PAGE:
Literally So Hot – Artist Talk with Rosabel Rosalind
Sep 9, 2022 - Sep 9, 2022 | 5:30 pm - 7:30 pm
8th Street and Penn Avenue
Pittsburgh, PA 15222
Literally So Hot
Literally So Hot consists of 20 works that collectively illustrate a vivid and melodramatic apocalyptic landscape. This world is informed by biblical mythology, conspiracy theory, pulp illustration, the climate crisis, and the artist’s identity as a born and bred San Fernando Valley girl.
Featuring Jewish Space Lasers, mile-long traffic jams, the biblical miracle of manna, ant infestations, and exactly 33 frogs, Literally So Hot imagines the artist’s own sublime dystopia. The panorama situates environmental threat in the same reality as theological salvation narratives, extremist conspiracy theories, and contemporary disaster movies; all of which utilize sensationalism to convey an otherworldly intervention. Contending with both the rise of mainstream conspiracy and an impending sixth extinction, this visual story presents an alternative world in which both real news and fake news coexist in an absurd universe beyond the earthly realm, yet seemingly in a not so distant future.
About Rosabel Rosalind
Born and raised in the San Fernando Valley, Rosalind received her BFA in printmaking, painting and drawing at the School of the Art Institute of Chicago in 2017. She has been included in group exhibitions at the Art Institute of Chicago, the Hyde Park Art Center, and Sullivan Gallery in Chicago. In 2018, Rosalind received a Fulbright Austria Research Grant to work with the Jewish Museum Vienna’s Schlaff Collection of anti-Semitic objects and postcards. As a result of this research, she exhibited in solo exhibitions at Vienna’s Museums Quartier and Improper Walls Gallery. She is currently pursuing her Master of Fine Arts at Carnegie Mellon University.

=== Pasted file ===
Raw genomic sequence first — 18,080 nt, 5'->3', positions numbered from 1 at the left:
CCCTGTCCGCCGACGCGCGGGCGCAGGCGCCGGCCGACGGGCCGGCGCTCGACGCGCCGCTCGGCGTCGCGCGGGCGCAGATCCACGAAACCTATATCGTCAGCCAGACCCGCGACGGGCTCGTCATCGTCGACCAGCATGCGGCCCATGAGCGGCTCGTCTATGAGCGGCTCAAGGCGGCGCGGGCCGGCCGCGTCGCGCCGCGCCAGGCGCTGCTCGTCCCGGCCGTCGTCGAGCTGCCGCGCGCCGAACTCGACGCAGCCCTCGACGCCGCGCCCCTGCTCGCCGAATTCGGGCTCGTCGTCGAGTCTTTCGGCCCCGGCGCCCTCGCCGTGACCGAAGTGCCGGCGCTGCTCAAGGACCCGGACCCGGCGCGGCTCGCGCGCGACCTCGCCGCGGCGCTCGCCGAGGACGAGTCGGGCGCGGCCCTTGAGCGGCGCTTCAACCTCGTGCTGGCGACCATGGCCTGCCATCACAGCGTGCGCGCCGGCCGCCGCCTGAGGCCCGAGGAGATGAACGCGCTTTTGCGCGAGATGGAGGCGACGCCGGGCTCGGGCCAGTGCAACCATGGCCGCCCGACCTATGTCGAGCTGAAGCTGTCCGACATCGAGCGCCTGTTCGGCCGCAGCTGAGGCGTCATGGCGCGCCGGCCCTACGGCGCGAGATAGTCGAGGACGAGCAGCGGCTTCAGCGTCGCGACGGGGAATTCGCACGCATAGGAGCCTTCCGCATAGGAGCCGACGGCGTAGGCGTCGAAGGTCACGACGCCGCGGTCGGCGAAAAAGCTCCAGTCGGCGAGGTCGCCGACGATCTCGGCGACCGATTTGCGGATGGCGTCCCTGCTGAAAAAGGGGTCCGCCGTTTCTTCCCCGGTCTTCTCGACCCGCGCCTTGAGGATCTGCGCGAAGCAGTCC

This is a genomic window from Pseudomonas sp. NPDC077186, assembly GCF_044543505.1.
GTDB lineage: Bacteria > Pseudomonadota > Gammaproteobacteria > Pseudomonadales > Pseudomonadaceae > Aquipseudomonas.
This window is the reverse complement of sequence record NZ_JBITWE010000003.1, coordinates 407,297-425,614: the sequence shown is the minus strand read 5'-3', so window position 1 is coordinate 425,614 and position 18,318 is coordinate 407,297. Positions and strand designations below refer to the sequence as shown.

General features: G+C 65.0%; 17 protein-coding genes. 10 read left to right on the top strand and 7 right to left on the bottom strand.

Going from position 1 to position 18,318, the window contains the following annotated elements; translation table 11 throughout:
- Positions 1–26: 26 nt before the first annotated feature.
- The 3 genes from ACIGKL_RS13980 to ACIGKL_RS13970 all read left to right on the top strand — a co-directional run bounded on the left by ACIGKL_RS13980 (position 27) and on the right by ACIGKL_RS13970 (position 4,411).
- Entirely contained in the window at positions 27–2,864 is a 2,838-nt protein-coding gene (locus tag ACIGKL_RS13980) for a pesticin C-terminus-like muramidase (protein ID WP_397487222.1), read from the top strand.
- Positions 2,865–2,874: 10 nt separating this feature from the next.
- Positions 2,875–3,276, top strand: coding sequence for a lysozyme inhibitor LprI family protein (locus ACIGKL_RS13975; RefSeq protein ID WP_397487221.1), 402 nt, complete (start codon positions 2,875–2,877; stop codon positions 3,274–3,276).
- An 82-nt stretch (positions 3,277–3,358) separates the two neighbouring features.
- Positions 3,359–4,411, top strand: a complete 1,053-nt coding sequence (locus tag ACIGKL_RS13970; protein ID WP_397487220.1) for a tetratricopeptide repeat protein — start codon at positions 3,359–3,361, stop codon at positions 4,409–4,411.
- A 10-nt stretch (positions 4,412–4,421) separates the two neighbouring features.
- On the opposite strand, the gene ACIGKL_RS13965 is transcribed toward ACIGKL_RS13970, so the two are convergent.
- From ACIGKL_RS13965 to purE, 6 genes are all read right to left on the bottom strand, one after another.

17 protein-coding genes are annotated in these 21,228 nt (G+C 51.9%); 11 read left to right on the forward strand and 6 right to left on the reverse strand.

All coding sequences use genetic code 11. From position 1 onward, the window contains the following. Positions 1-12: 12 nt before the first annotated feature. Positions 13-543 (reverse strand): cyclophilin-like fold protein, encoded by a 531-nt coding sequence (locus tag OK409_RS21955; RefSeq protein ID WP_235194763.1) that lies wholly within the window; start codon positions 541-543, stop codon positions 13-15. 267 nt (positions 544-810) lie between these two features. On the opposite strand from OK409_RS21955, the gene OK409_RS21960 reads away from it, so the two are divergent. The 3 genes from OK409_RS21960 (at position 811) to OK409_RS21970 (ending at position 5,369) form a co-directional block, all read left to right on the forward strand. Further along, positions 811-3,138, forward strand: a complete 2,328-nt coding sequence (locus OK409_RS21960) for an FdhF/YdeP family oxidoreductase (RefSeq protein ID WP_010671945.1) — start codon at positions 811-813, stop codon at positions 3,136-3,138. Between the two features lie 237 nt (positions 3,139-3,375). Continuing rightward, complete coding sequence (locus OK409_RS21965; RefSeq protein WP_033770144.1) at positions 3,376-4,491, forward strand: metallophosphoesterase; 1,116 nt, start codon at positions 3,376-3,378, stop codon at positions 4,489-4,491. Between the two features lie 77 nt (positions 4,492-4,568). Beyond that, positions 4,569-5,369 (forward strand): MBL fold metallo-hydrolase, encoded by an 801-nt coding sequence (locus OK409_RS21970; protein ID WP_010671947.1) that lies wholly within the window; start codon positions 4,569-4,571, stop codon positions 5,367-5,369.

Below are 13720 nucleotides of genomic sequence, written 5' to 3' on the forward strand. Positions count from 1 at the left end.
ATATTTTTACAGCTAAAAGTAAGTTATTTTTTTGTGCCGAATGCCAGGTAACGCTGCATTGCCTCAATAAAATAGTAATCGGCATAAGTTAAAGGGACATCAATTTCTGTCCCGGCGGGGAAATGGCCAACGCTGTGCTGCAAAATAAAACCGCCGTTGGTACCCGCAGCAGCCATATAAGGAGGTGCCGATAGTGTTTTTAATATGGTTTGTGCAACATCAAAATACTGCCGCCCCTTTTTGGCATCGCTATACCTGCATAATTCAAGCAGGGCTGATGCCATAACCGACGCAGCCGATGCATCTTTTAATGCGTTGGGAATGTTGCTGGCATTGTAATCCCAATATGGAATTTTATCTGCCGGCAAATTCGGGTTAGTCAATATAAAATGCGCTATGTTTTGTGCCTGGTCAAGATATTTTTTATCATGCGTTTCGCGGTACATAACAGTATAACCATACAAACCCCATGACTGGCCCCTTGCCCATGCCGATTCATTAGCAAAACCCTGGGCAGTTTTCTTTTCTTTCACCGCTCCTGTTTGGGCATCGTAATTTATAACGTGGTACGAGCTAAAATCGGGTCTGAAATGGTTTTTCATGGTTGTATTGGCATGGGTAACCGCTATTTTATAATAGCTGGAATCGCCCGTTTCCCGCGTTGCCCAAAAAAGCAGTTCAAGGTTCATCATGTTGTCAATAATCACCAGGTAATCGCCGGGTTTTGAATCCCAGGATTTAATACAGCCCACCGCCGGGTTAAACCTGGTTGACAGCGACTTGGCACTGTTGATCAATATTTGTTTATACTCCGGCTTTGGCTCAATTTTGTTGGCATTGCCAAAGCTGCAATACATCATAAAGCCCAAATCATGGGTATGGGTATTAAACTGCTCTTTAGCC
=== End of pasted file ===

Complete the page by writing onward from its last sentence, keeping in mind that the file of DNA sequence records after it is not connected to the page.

Using drawing, painting, installation and comics, Rosalind’s work allegorizes a sublime universe unraveled by the theatrics of theology, biology and autobiography. Informed by Jewish diasporic storytelling traditions, contemporary conspiracy theories and personal and cultural memory, her images animate the inanimate with uncanny sarcasm and critical cynicism. Humor serves a survivalist role in her work; through melodrama, irreverence and subliminal messaging Rosalind dismantles patriarchal, anthropocentric and white-supremacist hierarchies of power.
While Rosalind draws a lot of formal and symbolic inspiration from the art-historical canon, political caricature and early comic and pulp illustration, much of her process involves archiving personal memory from her coming-of-age in the San Fernando Valley. Working across a variety of media, she synthesize a series of mythologies and builds a catalog of uncanny symbolism, collapsing the past present and future into a sublime fiction that reflects her identity as a valley girl, a Funny Girl*, and a nice Jewish girl.
*(a life-long Streisand fan)
Directions and Parking
The Pittsburgh Creative Corps Gallery is in the Pittsburgh Cultural Trust’s pop-up park, the Backyard, located at 8th Street and Penn Avenue, Downtown.
There are several public parking garages in the vicinity of the Backyard, including the Liberty Avenue Garage, and the Theater Square Garage. View a map of nearby parking HERE.
If taking public transportation, there is a bus stop at 7th Street and Penn Avenue that serves routes 13, 16, 17, 86, 87, 88, and 91. There is also a light rail stop at Wood Street Station. View a map of nearby stops HERE.